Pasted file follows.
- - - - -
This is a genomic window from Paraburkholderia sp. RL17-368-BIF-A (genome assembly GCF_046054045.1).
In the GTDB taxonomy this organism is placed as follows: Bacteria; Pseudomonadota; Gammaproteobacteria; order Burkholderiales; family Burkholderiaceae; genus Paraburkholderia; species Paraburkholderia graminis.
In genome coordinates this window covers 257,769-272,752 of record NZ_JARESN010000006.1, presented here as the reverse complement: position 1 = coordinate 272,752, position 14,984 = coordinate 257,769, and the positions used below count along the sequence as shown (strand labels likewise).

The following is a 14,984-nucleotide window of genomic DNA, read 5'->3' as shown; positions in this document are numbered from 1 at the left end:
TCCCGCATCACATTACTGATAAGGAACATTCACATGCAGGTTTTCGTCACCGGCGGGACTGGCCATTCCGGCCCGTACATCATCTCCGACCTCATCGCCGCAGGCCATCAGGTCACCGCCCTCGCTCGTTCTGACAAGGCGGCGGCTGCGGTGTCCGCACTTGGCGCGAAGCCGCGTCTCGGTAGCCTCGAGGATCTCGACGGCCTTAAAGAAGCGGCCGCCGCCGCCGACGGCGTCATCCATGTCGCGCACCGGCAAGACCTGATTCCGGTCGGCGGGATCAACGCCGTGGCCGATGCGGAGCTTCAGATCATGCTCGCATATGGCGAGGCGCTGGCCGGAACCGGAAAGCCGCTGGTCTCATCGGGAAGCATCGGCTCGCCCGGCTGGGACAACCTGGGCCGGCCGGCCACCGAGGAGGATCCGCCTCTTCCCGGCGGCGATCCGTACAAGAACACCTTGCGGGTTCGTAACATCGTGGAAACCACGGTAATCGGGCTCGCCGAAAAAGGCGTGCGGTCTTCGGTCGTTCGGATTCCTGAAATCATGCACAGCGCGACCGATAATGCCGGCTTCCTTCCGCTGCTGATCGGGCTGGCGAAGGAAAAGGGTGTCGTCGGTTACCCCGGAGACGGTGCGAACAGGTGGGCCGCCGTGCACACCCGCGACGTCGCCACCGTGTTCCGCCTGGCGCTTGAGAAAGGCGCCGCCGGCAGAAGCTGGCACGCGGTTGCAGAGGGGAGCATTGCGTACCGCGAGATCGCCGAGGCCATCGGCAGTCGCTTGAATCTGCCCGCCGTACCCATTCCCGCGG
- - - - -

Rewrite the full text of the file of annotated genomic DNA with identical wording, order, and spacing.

This is a genomic window from Paraburkholderia sp. RL17-368-BIF-A (genome assembly GCF_046054045.1).
In the GTDB taxonomy this organism is placed as follows: Bacteria; Pseudomonadota; Gammaproteobacteria; order Burkholderiales; family Burkholderiaceae; genus Paraburkholderia; species Paraburkholderia graminis.
In genome coordinates this window covers 257,769-272,752 of record NZ_JARESN010000006.1, presented here as the reverse complement: position 1 = coordinate 272,752, position 14,984 = coordinate 257,769, and the positions used below count along the sequence as shown (strand labels likewise).

The following is a 14,984-nucleotide window of genomic DNA, read 5'->3' as shown; positions in this document are numbered from 1 at the left end:
TCCCGCATCACATTACTGATAAGGAACATTCACATGCAGGTTTTCGTCACCGGCGGGACTGGCCATTCCGGCCCGTACATCATCTCCGACCTCATCGCCGCAGGCCATCAGGTCACCGCCCTCGCTCGTTCTGACAAGGCGGCGGCTGCGGTGTCCGCACTTGGCGCGAAGCCGCGTCTCGGTAGCCTCGAGGATCTCGACGGCCTTAAAGAAGCGGCCGCCGCCGCCGACGGCGTCATCCATGTCGCGCACCGGCAAGACCTGATTCCGGTCGGCGGGATCAACGCCGTGGCCGATGCGGAGCTTCAGATCATGCTCGCATATGGCGAGGCGCTGGCCGGAACCGGAAAGCCGCTGGTCTCATCGGGAAGCATCGGCTCGCCCGGCTGGGACAACCTGGGCCGGCCGGCCACCGAGGAGGATCCGCCTCTTCCCGGCGGCGATCCGTACAAGAACACCTTGCGGGTTCGTAACATCGTGGAAACCACGGTAATCGGGCTCGCCGAAAAAGGCGTGCGGTCTTCGGTCGTTCGGATTCCTGAAATCATGCACAGCGCGACCGATAATGCCGGCTTCCTTCCGCTGCTGATCGGGCTGGCGAAGGAAAAGGGTGTCGTCGGTTACCCCGGAGACGGTGCGAACAGGTGGGCCGCCGTGCACACCCGCGACGTCGCCACCGTGTTCCGCCTGGCGCTTGAGAAAGGCGCCGCCGGCAGAAGCTGGCACGCGGTTGCAGAGGGGAGCATTGCGTACCGCGAGATCGCCGAGGCCATCGGCAGTCGCTTGAATCTGCCCGCCGTACCCATTCCCGCGG